Interest in the associations between key domains of development and functioning, such as mental health and academic attainment, is theoretically based on the assumption that different domains are linked developmentally [5]. Positive development or success in one domain is expected to provide scaffolding for positive development in the same and other domains; and conversely, negative development or deficits in one domain can result in negative development in the same and other domains [6]. Therefore, understanding the longitudinal associations between internalising symptoms and academic attainment over childhood and adolescence are of interest both from a developmental perspective and also from a perspective of intervention and school based support. Better understanding these relationships in community based school samples can contribute to the debate about early intervention and school-based support for mental health difficulties, and the need for greater integration between prevention and educational policy [7].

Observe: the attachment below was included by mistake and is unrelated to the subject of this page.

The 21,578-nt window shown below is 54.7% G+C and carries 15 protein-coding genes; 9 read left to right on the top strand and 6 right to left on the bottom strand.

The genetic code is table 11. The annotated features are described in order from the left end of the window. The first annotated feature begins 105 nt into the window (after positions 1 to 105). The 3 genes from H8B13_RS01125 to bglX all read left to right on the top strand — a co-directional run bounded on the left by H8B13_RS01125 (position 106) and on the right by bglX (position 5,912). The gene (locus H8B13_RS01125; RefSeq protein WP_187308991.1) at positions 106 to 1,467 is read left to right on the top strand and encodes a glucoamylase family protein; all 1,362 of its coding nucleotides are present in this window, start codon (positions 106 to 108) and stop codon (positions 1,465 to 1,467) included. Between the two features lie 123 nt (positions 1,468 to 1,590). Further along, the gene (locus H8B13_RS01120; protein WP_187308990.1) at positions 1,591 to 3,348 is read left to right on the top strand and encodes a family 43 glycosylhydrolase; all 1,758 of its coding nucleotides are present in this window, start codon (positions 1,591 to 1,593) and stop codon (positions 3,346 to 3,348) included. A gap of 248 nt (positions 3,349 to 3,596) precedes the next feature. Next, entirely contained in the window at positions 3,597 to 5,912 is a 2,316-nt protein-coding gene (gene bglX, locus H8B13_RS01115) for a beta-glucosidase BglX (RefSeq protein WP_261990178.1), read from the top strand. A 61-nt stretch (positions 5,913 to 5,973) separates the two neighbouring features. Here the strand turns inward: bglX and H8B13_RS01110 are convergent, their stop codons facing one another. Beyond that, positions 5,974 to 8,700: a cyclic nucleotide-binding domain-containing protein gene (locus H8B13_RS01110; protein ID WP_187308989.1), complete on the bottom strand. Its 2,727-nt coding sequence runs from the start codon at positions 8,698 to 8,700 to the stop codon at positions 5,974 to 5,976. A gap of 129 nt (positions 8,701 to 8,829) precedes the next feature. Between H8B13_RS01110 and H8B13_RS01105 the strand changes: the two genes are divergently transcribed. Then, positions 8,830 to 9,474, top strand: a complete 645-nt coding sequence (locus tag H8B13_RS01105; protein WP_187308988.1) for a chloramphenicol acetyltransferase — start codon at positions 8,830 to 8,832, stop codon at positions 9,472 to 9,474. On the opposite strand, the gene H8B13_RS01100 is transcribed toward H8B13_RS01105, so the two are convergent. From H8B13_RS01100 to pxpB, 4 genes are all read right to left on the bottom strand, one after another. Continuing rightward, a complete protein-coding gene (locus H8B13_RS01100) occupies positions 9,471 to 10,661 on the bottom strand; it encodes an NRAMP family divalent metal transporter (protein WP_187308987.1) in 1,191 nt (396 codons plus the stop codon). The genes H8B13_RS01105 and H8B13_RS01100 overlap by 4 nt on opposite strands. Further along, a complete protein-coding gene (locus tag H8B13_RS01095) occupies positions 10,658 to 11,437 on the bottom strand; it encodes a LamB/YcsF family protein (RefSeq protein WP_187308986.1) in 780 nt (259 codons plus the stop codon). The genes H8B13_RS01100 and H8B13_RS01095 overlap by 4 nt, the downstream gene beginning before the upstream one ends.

Cross-sectional associations between internalising symptoms and academic attainment have been established, with higher levels of symptoms being associated with greater academic problems [8, 9]. However, evidence for the longitudinal associations between internalising symptoms and academic attainment is sparse and results from existing studies are largely inconclusive [10]. Methodologies used to explore these longitudinal associations have included: early symptoms predicting later outcomes [11, 12], aggregate symptoms predicting change in educational outcomes [13], and more complex approaches such as cascade modelling [10, 14]. Cole et al [13] using an aggregate symptoms predicting subsequent attainment approach found no significant effects of internalising symptom levels in a large sample of American adolescents. Similarly, studies using cascade analysis have found little or no links between earlier internalising symptoms with later academic competence [14]. Studies examining this relationship in large datasets across different countries (Canada, US, UK) did not find significant links between emotional symptoms to later educational attainment [11, 15]. Conversely, links have been found between adolescent levels of depression and education attained at age 21[16], and negative impact of internalising symptoms in early adolescence on subsequent attainment within the same academic year [17].The difficulty in establishing longitudinal associations in some part might be attributed to the complex nature of internalising symptom development [18]. However, the approaches that have been used in existing studies examining this relationship have in common the limitation of grouping together all individuals in the sample which makes the assumption that the relationship between time, symptoms and attainment across all individuals is the same [19]. The authors did not identify any study that has assessed the differential impact of heterogeneous symptom trajectories on educational outcomes.